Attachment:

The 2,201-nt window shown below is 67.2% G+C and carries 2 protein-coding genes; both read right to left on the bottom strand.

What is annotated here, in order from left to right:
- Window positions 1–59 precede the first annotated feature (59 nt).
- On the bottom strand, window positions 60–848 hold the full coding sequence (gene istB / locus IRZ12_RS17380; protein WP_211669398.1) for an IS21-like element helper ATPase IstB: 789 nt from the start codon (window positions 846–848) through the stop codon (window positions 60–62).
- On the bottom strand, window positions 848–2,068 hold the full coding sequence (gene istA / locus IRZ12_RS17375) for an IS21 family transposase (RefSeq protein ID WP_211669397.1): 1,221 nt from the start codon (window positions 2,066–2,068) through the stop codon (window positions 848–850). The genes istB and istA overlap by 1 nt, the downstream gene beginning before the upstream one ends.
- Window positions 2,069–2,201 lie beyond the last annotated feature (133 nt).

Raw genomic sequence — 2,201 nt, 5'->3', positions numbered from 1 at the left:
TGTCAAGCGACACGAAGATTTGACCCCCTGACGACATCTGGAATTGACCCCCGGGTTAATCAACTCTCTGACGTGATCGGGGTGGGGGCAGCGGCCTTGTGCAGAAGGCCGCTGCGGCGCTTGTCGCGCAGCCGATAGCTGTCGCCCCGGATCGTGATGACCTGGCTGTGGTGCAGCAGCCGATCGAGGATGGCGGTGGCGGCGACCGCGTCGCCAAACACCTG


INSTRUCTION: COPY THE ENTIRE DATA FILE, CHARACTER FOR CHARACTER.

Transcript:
The 2,201-nt window shown below is 67.2% G+C and carries 2 protein-coding genes; both read right to left on the bottom strand.

What is annotated here, in order from left to right:
- Window positions 1–59 precede the first annotated feature (59 nt).
- On the bottom strand, window positions 60–848 hold the full coding sequence (gene istB / locus IRZ12_RS17380; protein WP_211669398.1) for an IS21-like element helper ATPase IstB: 789 nt from the start codon (window positions 846–848) through the stop codon (window positions 60–62).
- On the bottom strand, window positions 848–2,068 hold the full coding sequence (gene istA / locus IRZ12_RS17375) for an IS21 family transposase (RefSeq protein ID WP_211669397.1): 1,221 nt from the start codon (window positions 2,066–2,068) through the stop codon (window positions 848–850). The genes istB and istA overlap by 1 nt, the downstream gene beginning before the upstream one ends.
- Window positions 2,069–2,201 lie beyond the last annotated feature (133 nt).

Raw genomic sequence — 2,201 nt, 5'->3', positions numbered from 1 at the left:
TGTCAAGCGACACGAAGATTTGACCCCCTGACGACATCTGGAATTGACCCCCGGGTTAATCAACTCTCTGACGTGATCGGGGTGGGGGCAGCGGCCTTGTGCAGAAGGCCGCTGCGGCGCTTGTCGCGCAGCCGATAGCTGTCGCCCCGGATCGTGATGACCTGGCTGTGGTGCAGCAGCCGATCGAGGATGGCGGTGGCGGCGACCGCGTCGCCAAACACCTG